The Dynamic Trade-off Theory: According to dynamic model, the precise financing decision typically depends on the financing margin that the firm forestalls in the next period. Some firms expect to pay out funds in the next period, while others expect to raise funds. If funds are to be raised, they may take the form of debt or equity. Generally, a firm undertakes a combination of these actions. An important antecedent to modern dynamic trade-off theories was Stiglitz (1973), who scrutinises the effects of taxation from a public finance perspective. Stiglitz's model is not a trade-off theory since he took the strong step of assuming away uncertainty. Kane et al. (1984) and Brennan and Schwartz (1984) proposes the first dynamic models to contemplate the tax savings versus bankruptcy cost trade-off. Both analysed continuous time models with uncertainty, taxes, and bankruptcy costs, but no transaction costs. Since firms react to adverse shocks immediately by rebalancing costlessly, firms maintain high levels of debt to take advantage of the tax savings. Dynamic trade-off models can also be used to consider the option values rooted in deferring leverage decisions to the next period.
The pecking order theory does not accept an optimal capital structure as a starting point, but it emphasises the observed fact that firms show a distinct preference for using internal finance (as retained earnings or excess liquid assets) over external finance. If internal funds are not enough to finance investment opportunities, firms may or may not acquire external financing, and if they do, they will select among the different external finance sources in such a way as to minimise additional costs of asymmetric information. The latter costs basically reproduce the "lemon premium"(Akerlof, 1970) that outside investors ask for the risk of failure for the average firm in the market. The resulting pecking order of financing is internally generated funds first, followed by respectively low-risk debt financing and share financing. In Myers and Majluf model (1984), outside investors reasonably discount the firm's stock price when managers issue equity instead of riskless debt. To avoid this reduction, managers avoid equity whenever possible. The Myers and Majluf model envisages that managers will follow a pecking order, using up internal funds first, then using up risky debt, and lastly resorting to equity. In the absence of investment opportunities, firms maintain profits and build up financial sagging to avoid having to raise external finance in the future. Many theorists such as Vidal and UGED (2005) raised concerned for Myers and Majluf (1984) model of pecking order theory. Firstly, they asserted that Myers and Majluf model refers to American market which firms offered their share mostly through firm commitment underwriting and not right issue. Hence, when the share price is underrated, the wealth shift form current share holder to new shareholders, while in right offering current share holder can benefit from priority of buying share which reduce probability of wealth transfer. Secondly, they debated that this theory mainly defines listed companies and relinquishes non listed companies.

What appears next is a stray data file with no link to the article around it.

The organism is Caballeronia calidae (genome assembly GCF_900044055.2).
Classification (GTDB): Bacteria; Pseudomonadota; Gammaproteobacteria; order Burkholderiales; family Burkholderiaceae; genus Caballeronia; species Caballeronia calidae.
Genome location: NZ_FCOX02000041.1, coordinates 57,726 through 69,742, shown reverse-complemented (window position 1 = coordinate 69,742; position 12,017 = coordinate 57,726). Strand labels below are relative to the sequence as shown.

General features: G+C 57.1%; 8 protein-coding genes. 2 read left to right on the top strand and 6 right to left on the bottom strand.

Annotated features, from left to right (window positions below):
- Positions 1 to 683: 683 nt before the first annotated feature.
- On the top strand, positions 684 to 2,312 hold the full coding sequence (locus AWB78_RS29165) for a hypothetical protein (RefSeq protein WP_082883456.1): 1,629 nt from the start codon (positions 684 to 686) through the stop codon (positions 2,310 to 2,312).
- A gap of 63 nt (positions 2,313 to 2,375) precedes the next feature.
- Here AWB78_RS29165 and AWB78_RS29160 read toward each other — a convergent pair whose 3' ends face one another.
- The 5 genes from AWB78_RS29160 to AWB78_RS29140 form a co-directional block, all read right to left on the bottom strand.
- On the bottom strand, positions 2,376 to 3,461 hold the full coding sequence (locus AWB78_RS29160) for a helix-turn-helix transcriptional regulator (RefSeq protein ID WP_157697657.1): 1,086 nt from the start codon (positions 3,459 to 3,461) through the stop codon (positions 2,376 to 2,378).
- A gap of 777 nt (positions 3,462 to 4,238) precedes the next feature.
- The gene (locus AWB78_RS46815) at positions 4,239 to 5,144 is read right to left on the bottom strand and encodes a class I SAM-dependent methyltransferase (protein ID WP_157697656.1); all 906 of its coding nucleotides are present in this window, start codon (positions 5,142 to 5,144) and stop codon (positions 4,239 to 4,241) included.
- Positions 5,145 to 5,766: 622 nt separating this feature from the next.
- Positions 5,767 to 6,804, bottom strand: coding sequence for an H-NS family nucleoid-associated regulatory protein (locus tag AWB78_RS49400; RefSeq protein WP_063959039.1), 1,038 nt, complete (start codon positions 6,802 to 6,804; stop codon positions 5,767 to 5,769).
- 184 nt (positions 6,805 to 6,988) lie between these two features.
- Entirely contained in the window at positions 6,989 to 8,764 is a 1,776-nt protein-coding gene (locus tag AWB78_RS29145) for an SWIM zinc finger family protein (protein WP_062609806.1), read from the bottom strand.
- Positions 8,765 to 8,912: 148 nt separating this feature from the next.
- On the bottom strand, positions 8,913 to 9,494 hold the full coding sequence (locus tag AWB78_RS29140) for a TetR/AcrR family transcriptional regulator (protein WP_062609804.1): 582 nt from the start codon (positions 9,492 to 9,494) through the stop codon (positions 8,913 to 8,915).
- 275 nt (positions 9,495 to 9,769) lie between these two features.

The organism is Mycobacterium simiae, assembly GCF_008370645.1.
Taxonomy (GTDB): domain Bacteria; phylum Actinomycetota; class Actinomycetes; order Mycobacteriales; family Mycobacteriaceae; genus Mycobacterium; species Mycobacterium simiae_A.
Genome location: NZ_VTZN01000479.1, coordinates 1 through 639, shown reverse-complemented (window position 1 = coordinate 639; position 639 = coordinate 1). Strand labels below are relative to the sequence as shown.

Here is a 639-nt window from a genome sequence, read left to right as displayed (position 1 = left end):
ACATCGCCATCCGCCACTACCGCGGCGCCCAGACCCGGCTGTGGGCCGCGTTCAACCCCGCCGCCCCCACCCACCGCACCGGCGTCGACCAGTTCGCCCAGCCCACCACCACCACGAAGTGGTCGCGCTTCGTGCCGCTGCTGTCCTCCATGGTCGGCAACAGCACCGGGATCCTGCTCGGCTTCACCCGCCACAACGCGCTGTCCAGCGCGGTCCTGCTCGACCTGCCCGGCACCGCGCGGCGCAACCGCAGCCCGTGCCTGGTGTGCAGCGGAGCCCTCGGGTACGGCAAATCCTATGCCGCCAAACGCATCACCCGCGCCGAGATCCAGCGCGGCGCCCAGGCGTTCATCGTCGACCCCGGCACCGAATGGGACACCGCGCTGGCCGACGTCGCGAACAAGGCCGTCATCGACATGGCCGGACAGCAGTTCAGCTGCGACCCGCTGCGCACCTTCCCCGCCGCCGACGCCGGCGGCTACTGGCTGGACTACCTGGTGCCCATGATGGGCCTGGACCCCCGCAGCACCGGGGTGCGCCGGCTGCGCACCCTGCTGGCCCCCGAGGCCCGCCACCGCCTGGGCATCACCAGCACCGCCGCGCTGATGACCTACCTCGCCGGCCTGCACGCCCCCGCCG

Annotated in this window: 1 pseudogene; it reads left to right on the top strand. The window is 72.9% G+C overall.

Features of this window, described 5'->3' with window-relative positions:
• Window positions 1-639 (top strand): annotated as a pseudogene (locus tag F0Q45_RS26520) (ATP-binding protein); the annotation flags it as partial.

Empirical data supports both the pecking order and the trade-off theory (Espen Eckbo, 2011).
The market timing theory of capital structure debates that firms time their equity issues in the sense that they issue new stock when the stock price is perceived to be overrated, and buy back own shares when there is undervaluation. Subsequently, variations in stock prices affect firms' capital structures. There are two versions of equity market timing that lead to similar capital structure dynamics.
The first undertakes economic agents to be balanced. Companies are expected to issue equity directly after a positive information release which reduces the asymmetry problem between the firm's management and stockholders. The decrease in information asymmetry overlaps with an increase in the stock price. In response, firms create their own timing opportunities.
The second theory undertakes the economic agents to be unreasonable (Baker and Wurgler, 2002). Due to irrational behaviour, there is a time-varying mispricing of the stock of the company. Managers issue equity when they believe its cost is irrationally low and repurchase equity when they believe its cost is irrationally high. It is vital to understand that the second version of market timing does not necessitate that the market actually be incompetent. It does not ask managers to successfully forecast stock returns. It is assumed that managers believe that they can time the market. According to the study of Graham and Harvey (2001), managers admitted trying to time the equity market, and most of those that have considered issuing common stock report that "the amount by which our stock is undervalued or over- valued" was an important concern. Other group of theorists, Baker and Wurgler (2002) confirmed that equity market timing has a determined effect on the capital structure of the firm. They describe a market timing measure, which is a weighted average of external capital needs over the past few years, where the weights used are market to book values of the firm. They find that leverage changes are intensely and positively related to their market timing measure, so they conclude that the capital structure of a firm is the aggregate outcome of past attempts to time the equity market.
To summarize, Capital structure is the proportion of debt and equity in which a corporate finances its business. The capital structure of a company/firm has significant role in determining the value of a firm. There are many theories developed which proliferate the 'ideal' capital mix / capital structure for a firm such as Net Income Approach, Net operating income approach, Traditional approach, and Modigliani-Miller approach. The consensus is that these theories differ considerably on their extrapolations.